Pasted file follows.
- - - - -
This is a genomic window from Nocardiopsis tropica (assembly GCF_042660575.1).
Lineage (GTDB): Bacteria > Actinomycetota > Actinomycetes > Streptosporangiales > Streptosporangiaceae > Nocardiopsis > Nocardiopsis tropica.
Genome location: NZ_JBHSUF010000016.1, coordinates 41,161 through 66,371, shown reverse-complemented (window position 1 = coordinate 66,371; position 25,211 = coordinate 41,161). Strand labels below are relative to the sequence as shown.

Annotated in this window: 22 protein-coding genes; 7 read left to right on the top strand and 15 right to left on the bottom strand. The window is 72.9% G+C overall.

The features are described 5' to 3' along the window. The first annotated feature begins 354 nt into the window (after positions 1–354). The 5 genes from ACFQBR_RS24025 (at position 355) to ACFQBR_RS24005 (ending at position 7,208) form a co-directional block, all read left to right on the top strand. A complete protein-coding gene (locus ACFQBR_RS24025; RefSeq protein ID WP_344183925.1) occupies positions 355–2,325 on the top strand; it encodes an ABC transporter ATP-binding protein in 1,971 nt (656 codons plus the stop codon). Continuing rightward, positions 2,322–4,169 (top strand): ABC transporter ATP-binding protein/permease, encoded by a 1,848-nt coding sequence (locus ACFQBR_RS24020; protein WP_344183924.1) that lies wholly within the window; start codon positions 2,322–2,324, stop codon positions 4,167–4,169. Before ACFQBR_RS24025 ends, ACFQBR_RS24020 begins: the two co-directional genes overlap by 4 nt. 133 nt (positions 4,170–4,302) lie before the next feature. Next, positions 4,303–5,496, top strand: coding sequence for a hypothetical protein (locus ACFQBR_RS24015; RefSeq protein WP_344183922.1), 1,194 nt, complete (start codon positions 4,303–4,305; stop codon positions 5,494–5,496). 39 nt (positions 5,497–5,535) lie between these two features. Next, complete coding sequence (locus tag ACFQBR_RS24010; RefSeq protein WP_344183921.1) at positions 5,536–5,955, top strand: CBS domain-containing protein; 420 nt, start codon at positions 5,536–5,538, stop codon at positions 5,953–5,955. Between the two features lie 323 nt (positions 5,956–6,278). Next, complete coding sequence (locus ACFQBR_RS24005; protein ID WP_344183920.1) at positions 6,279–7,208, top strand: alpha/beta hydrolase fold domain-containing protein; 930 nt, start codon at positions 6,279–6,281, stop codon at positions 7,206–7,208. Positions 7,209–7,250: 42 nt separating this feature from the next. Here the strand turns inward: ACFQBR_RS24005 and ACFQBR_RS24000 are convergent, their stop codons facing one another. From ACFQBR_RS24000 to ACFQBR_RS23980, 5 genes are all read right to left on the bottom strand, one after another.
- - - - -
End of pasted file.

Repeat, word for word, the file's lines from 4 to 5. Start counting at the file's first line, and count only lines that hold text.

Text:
Annotated in this window: 22 protein-coding genes; 7 read left to right on the top strand and 15 right to left on the bottom strand. The window is 72.9% G+C overall.

The features are described 5' to 3' along the window. The first annotated feature begins 354 nt into the window (after positions 1–354). The 5 genes from ACFQBR_RS24025 (at position 355) to ACFQBR_RS24005 (ending at position 7,208) form a co-directional block, all read left to right on the top strand. A complete protein-coding gene (locus ACFQBR_RS24025; RefSeq protein ID WP_344183925.1) occupies positions 355–2,325 on the top strand; it encodes an ABC transporter ATP-binding protein in 1,971 nt (656 codons plus the stop codon). Continuing rightward, positions 2,322–4,169 (top strand): ABC transporter ATP-binding protein/permease, encoded by a 1,848-nt coding sequence (locus ACFQBR_RS24020; protein WP_344183924.1) that lies wholly within the window; start codon positions 2,322–2,324, stop codon positions 4,167–4,169. Before ACFQBR_RS24025 ends, ACFQBR_RS24020 begins: the two co-directional genes overlap by 4 nt. 133 nt (positions 4,170–4,302) lie before the next feature. Next, positions 4,303–5,496, top strand: coding sequence for a hypothetical protein (locus ACFQBR_RS24015; RefSeq protein WP_344183922.1), 1,194 nt, complete (start codon positions 4,303–4,305; stop codon positions 5,494–5,496). 39 nt (positions 5,497–5,535) lie between these two features. Next, complete coding sequence (locus tag ACFQBR_RS24010; RefSeq protein WP_344183921.1) at positions 5,536–5,955, top strand: CBS domain-containing protein; 420 nt, start codon at positions 5,536–5,538, stop codon at positions 5,953–5,955. Between the two features lie 323 nt (positions 5,956–6,278). Next, complete coding sequence (locus ACFQBR_RS24005; protein ID WP_344183920.1) at positions 6,279–7,208, top strand: alpha/beta hydrolase fold domain-containing protein; 930 nt, start codon at positions 6,279–6,281, stop codon at positions 7,206–7,208. Positions 7,209–7,250: 42 nt separating this feature from the next. Here the strand turns inward: ACFQBR_RS24005 and ACFQBR_RS24000 are convergent, their stop codons facing one another. From ACFQBR_RS24000 to ACFQBR_RS23980, 5 genes are all read right to left on the bottom strand, one after another.